Amid skepticism, White House keeps up fight against climate change

The Department of Water and Power (DWP) San Fernando Valley Generating Station in Sun Valley, Calif. is seen in this Dec. 11, 2008 file photo. David McNew/Getty Images

Scientists, corporate executives and government officials will gather at the White House on Wednesday to roll out ways that communities across the U.S. can use technology and government data to prepare for the effects of climate change.

The event comes one day after the American Association for the Advancement of Science, the world's largest general scientific society, launched a major effort to increase conversation about the risks of climate change. The risks are real, significant and potentially irreversible, the group contends -- and the sooner the world responds, the better.

Dozens of Democrats on Capitol Hill are also trying to renew focus on climate change, but those interested in seeing action in Washington have their work cut out for them. There's little hope in the current political climate for Congress to address the issue, while polls show a significant chunk of the public is skeptical about the enormity of the problem.

The Obama administration on Wednesday is stressing the point that the effects of climate change are already having an impact.

"Even as we act to curb the carbon pollution that is driving climate change, we must also improve our ability to prepare for climate impacts that are already occurring across the country," the White House said in a statement.

To do that, the administration is turning to the information available from its Open Data Initiatives, which released previously hard-to-access data in areas like energy, health, education, public safety, and global development. It's also relying on "cutting-edge technology," the White House said, "to unleash the insights of science in ways that directly benefit communities on the front lines of climate change."

Along with officials from the White House, the event will be attended by Rebecca Moore, the founder of Google Earth Engine; Stephen Harper, the global director of environment and energy policy at Intel Corporation; officials from the National Oceanic and Atmospheric Administration (NOAA); and officials from the National Aeronautics and Space Administration (NASA).

Meanwhile, a group of scientists assembled by the American Association for the Advancement of Science (AAAS) released a report Tuesday stating that "the overwhelming evidence of human-caused climate change documents both current impacts with significant costs and extraordinary future risks to society and natural systems."

The report stressed that while climate change is man-made, it can also be effectively contained -- for now.

"We are at risk of pushing our climate system toward abrupt, unpredictable, and potentially irreversible changes with highly damaging impacts," the report says. "The sooner we act, the lower the risk and cost. And there is much we can do."

Acknowledging the ongoing public debate over climate change, the scientists wrote, "It is important and increasingly urgent for the public to know there is now a high degree of agreement among climate scientists that human-caused climate change is real."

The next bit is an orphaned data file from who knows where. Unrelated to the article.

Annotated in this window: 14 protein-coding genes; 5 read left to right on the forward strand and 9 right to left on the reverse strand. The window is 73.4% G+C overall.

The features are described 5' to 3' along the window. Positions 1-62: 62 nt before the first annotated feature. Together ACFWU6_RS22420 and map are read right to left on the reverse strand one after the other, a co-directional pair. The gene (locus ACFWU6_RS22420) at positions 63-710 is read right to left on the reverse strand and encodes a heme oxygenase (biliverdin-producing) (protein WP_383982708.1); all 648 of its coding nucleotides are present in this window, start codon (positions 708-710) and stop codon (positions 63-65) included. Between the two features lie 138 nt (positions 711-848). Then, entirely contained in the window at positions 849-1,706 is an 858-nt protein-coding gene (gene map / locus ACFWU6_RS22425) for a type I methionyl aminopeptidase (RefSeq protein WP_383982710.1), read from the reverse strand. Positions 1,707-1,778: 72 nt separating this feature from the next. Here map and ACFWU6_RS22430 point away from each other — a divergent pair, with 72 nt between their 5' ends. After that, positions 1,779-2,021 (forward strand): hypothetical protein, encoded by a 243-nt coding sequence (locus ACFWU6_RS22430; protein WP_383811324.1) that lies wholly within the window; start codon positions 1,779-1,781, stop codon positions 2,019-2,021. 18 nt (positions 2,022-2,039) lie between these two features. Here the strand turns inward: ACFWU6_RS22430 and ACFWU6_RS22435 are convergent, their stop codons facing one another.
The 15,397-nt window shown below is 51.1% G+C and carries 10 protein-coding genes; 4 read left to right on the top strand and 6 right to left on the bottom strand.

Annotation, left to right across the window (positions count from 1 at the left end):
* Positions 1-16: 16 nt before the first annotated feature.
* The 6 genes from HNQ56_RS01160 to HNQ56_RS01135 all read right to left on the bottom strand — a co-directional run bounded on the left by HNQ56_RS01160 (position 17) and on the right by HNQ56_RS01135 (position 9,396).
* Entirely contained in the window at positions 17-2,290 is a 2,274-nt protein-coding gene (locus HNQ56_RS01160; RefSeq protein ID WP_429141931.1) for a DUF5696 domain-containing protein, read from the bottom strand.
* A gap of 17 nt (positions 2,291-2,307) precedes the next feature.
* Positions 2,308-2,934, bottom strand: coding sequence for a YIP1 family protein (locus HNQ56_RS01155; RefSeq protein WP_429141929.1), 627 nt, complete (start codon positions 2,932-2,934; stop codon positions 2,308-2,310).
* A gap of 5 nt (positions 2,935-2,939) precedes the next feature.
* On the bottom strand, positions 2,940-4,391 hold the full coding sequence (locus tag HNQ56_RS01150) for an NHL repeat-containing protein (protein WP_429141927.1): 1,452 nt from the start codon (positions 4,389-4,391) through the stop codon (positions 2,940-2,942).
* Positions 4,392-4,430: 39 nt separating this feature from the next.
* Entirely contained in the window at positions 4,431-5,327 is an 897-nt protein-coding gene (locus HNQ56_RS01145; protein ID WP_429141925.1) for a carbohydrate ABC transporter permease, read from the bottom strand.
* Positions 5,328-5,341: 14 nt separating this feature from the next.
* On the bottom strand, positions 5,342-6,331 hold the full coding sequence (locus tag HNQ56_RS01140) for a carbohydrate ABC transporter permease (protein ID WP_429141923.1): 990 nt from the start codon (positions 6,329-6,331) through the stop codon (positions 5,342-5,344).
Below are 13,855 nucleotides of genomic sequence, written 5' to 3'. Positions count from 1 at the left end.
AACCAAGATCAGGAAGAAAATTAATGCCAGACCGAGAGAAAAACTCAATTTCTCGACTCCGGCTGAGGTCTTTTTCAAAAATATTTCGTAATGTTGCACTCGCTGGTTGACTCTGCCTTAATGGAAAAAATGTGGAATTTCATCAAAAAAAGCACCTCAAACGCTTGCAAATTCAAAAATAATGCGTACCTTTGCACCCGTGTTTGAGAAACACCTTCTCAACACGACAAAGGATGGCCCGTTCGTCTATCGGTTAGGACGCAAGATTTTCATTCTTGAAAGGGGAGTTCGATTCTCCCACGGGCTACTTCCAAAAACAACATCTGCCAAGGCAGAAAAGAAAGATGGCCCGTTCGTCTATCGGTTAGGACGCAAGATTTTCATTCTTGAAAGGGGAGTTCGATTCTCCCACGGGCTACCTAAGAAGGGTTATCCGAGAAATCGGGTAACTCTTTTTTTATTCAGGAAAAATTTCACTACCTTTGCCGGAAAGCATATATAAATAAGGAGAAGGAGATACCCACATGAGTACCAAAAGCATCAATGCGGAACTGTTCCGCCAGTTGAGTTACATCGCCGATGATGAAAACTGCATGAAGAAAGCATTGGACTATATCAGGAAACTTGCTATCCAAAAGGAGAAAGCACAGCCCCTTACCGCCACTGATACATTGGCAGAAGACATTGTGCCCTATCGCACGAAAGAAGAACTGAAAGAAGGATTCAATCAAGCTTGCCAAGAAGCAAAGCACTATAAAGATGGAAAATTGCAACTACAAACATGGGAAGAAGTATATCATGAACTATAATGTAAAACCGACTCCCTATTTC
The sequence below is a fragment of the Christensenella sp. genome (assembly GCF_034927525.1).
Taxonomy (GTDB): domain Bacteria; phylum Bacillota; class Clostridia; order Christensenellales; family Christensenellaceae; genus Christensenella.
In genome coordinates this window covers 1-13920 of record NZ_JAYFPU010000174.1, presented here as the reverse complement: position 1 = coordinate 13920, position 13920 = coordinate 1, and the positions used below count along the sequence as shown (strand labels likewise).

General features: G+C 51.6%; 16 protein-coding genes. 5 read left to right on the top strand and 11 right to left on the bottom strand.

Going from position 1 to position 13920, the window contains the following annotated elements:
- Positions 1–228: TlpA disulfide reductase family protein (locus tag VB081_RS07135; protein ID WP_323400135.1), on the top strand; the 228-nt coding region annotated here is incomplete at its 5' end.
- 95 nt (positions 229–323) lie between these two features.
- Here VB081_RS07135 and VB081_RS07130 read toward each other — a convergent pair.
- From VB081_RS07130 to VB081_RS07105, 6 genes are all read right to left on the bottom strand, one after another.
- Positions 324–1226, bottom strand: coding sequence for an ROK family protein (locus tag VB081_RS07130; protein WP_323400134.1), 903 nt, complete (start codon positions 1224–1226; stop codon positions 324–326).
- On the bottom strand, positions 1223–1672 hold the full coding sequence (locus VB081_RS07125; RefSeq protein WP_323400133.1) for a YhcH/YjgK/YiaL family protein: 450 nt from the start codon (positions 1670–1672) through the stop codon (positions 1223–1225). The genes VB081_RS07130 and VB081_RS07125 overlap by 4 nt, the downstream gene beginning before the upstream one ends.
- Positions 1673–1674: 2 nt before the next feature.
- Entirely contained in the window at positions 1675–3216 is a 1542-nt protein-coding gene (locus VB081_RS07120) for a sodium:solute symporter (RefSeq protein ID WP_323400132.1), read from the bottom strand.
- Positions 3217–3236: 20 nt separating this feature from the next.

In addition to releasing this report, AAAS scientists will be rolling out an interactive website to address the issue and plan on attending a number of speaking engagements.

"Even among members of the broader public who already know about the evidence for climate change and what is causing it, some do not know the degree to which many climate scientists are concerned about the risks of possibly rapid and abrupt climate change," James McCarthy of Harvard University, a co-chair of the AAAS climate science panel, said in a statement. "That's something we are dedicated to discussing with multiple audiences, from business leaders and financial experts to decision makers in all walks of life."

A recent Gallup poll confirms that the public isn't as concerned as scientists about climate change. More than four in 10 Americans say they think the seriousness of global warming is generally exaggerated in the news, according to the survey, conducted March 6-9. Another 23 percent think reports are generally accurate, while 33 percent say the seriousness is underestimated.

Since Gallup starting tracking the public's sentiment on this in 1997, the percentage of Americans who think the threat of climate change is exaggerated has increased -- since President Obama took office in 2009, the percentage has consistently been at or above 40 percent.

At the same time, Republicans in Congress opposed to the administration's energy policies have downplayed the impact of climate change.

"There has been a lot of exaggeration, there has been a lot of hype," Sen. Jeff Sessions, R-Ala., recently said. "It's time for us to be a bit more cautious and to be less alarmist and to focus more on the science of the situation."

Meanwhile, Senate Minority Leader Mitch McConnell, R-Ky., told the Cincinnati Enquirer, "For everybody who thinks it's warming, I can find somebody who thinks it isn't."

Democrats in Congress have stepped up efforts to revive the issue in Congress. Earlier this month, dozens of Democratic senators kept the Senate floor open overnight to deliver speeches about climate change.

The chances of getting anything done to address climate change, however, are especially dim. The last serious attempt to address the issue, in 2010, fell apart even with Democratic majorities in both the House and the Senate. A cap and trade bill did pass in the House in 2009, but it died in the Democratic-controlled Senate. After Republicans took over the House in 2010, the issue was essentially dropped.

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